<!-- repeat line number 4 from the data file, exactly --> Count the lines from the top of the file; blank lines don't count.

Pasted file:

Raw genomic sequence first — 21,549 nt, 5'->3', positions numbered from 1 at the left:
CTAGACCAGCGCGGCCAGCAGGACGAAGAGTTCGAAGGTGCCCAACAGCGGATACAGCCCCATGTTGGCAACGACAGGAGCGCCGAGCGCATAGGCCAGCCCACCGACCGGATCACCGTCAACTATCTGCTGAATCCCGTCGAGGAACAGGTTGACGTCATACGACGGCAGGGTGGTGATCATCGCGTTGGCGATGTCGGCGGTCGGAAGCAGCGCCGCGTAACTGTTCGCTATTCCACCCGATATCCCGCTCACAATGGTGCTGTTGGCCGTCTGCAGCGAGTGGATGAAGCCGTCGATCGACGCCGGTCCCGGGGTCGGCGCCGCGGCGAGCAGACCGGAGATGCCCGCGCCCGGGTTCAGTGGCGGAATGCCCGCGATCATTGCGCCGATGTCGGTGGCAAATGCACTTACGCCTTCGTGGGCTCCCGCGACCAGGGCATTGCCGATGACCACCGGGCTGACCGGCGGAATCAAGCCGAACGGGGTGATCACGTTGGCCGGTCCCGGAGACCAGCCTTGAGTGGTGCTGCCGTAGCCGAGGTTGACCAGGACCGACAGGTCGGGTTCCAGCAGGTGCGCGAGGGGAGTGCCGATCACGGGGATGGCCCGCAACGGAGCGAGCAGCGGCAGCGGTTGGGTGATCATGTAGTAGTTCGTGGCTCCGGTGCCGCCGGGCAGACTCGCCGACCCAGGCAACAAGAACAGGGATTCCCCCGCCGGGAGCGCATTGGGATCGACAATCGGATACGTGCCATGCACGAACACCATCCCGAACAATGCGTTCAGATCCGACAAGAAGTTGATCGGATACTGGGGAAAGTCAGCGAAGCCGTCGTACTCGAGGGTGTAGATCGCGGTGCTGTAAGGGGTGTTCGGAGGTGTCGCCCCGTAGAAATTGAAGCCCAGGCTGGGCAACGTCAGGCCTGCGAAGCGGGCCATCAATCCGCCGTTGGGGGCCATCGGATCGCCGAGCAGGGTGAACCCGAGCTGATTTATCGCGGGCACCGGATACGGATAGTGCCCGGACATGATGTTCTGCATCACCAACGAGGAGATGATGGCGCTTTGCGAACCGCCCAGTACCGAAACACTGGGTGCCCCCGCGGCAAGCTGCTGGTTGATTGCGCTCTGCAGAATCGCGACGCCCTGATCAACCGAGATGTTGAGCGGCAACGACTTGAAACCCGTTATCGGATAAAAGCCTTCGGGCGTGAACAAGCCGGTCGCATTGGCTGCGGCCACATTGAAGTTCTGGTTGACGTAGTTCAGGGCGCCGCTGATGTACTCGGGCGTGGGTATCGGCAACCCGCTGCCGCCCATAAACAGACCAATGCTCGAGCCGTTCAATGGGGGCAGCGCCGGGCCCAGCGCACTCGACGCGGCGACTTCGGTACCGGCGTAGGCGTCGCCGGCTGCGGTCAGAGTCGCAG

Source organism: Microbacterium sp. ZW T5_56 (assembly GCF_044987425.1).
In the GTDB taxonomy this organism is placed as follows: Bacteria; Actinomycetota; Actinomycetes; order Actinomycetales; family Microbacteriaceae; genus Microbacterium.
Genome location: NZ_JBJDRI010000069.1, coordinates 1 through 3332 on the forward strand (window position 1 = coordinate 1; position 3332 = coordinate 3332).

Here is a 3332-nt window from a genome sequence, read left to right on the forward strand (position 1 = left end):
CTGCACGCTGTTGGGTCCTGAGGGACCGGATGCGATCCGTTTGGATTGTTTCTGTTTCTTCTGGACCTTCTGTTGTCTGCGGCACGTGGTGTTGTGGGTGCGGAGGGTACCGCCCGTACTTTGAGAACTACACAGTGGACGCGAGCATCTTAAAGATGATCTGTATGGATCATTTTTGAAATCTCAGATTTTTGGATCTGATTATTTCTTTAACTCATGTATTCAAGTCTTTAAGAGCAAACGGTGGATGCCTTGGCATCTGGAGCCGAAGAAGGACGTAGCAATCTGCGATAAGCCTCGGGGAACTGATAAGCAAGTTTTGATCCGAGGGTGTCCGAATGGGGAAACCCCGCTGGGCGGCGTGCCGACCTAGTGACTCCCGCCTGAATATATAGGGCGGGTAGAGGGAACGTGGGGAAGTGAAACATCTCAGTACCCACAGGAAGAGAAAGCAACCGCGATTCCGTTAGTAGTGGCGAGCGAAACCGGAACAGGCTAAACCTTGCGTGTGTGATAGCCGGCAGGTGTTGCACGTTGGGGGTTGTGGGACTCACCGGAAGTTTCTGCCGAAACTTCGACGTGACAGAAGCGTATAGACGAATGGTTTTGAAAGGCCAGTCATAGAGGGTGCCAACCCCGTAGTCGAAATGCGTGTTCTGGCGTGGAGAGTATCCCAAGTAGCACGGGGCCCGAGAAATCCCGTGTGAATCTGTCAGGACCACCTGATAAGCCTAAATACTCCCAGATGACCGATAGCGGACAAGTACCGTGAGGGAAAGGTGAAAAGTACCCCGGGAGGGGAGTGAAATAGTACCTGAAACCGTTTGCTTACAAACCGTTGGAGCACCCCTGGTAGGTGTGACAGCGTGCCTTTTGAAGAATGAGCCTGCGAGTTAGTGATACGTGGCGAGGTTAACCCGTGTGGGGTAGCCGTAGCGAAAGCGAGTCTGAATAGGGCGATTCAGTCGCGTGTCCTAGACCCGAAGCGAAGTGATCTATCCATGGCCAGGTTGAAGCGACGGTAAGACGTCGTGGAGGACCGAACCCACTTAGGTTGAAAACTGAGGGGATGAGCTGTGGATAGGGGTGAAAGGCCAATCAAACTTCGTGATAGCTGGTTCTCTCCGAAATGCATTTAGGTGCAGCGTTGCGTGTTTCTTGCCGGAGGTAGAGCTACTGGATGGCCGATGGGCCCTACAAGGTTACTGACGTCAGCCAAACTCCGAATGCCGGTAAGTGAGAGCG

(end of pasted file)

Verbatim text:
In the GTDB taxonomy this organism is placed as follows: Bacteria; Actinomycetota; Actinomycetes; order Actinomycetales; family Microbacteriaceae; genus Microbacterium.